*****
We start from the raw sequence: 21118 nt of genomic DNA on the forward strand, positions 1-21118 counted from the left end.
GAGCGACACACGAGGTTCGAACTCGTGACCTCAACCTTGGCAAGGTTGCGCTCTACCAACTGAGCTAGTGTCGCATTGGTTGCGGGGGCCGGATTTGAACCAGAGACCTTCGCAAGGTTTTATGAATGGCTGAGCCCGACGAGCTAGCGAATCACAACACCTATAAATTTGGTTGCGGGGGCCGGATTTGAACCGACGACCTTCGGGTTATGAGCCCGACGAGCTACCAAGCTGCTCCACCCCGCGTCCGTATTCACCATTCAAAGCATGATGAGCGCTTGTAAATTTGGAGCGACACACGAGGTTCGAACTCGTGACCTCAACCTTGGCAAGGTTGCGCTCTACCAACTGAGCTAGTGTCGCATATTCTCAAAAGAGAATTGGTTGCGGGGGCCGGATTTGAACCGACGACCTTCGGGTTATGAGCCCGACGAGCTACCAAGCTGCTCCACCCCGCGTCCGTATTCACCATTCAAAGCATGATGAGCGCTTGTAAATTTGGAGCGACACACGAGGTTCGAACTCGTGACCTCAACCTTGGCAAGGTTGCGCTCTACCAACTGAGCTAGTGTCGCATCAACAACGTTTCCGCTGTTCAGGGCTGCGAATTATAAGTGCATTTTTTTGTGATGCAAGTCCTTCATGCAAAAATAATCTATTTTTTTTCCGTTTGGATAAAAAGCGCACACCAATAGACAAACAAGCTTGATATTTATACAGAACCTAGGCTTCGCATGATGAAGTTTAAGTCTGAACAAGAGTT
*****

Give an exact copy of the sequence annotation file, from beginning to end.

We start from the raw sequence: 21118 nt of genomic DNA on the forward strand, positions 1-21118 counted from the left end.
GAGCGACACACGAGGTTCGAACTCGTGACCTCAACCTTGGCAAGGTTGCGCTCTACCAACTGAGCTAGTGTCGCATTGGTTGCGGGGGCCGGATTTGAACCAGAGACCTTCGCAAGGTTTTATGAATGGCTGAGCCCGACGAGCTAGCGAATCACAACACCTATAAATTTGGTTGCGGGGGCCGGATTTGAACCGACGACCTTCGGGTTATGAGCCCGACGAGCTACCAAGCTGCTCCACCCCGCGTCCGTATTCACCATTCAAAGCATGATGAGCGCTTGTAAATTTGGAGCGACACACGAGGTTCGAACTCGTGACCTCAACCTTGGCAAGGTTGCGCTCTACCAACTGAGCTAGTGTCGCATATTCTCAAAAGAGAATTGGTTGCGGGGGCCGGATTTGAACCGACGACCTTCGGGTTATGAGCCCGACGAGCTACCAAGCTGCTCCACCCCGCGTCCGTATTCACCATTCAAAGCATGATGAGCGCTTGTAAATTTGGAGCGACACACGAGGTTCGAACTCGTGACCTCAACCTTGGCAAGGTTGCGCTCTACCAACTGAGCTAGTGTCGCATCAACAACGTTTCCGCTGTTCAGGGCTGCGAATTATAAGTGCATTTTTTTGTGATGCAAGTCCTTCATGCAAAAATAATCTATTTTTTTTCCGTTTGGATAAAAAGCGCACACCAATAGACAAACAAGCTTGATATTTATACAGAACCTAGGCTTCGCATGATGAAGTTTAAGTCTGAACAAGAGTT